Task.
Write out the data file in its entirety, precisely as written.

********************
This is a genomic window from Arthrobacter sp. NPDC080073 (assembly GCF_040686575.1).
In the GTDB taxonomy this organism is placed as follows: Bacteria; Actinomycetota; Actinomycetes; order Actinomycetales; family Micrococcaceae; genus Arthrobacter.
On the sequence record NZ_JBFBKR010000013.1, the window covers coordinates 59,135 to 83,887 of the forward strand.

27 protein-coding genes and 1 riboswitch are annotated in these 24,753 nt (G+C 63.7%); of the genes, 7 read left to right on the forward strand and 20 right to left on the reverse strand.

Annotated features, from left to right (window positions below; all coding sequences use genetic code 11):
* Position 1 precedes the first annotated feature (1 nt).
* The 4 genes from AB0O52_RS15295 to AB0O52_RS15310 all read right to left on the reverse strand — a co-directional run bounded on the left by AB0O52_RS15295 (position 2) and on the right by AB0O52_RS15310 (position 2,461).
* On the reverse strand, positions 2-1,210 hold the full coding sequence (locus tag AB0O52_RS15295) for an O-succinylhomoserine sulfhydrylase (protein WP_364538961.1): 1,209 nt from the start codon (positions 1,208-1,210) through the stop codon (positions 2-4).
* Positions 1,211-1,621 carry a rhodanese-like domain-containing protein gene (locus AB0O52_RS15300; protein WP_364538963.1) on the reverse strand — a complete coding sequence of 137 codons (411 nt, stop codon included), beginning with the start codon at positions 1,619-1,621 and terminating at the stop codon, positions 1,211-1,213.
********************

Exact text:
This is a genomic window from Arthrobacter sp. NPDC080073 (assembly GCF_040686575.1).
In the GTDB taxonomy this organism is placed as follows: Bacteria; Actinomycetota; Actinomycetes; order Actinomycetales; family Micrococcaceae; genus Arthrobacter.
On the sequence record NZ_JBFBKR010000013.1, the window covers coordinates 59,135 to 83,887 of the forward strand.

27 protein-coding genes and 1 riboswitch are annotated in these 24,753 nt (G+C 63.7%); of the genes, 7 read left to right on the forward strand and 20 right to left on the reverse strand.

Annotated features, from left to right (window positions below; all coding sequences use genetic code 11):
* Position 1 precedes the first annotated feature (1 nt).
* The 4 genes from AB0O52_RS15295 to AB0O52_RS15310 all read right to left on the reverse strand — a co-directional run bounded on the left by AB0O52_RS15295 (position 2) and on the right by AB0O52_RS15310 (position 2,461).
* On the reverse strand, positions 2-1,210 hold the full coding sequence (locus tag AB0O52_RS15295) for an O-succinylhomoserine sulfhydrylase (protein WP_364538961.1): 1,209 nt from the start codon (positions 1,208-1,210) through the stop codon (positions 2-4).
* Positions 1,211-1,621 carry a rhodanese-like domain-containing protein gene (locus AB0O52_RS15300; protein WP_364538963.1) on the reverse strand — a complete coding sequence of 137 codons (411 nt, stop codon included), beginning with the start codon at positions 1,619-1,621 and terminating at the stop codon, positions 1,211-1,213.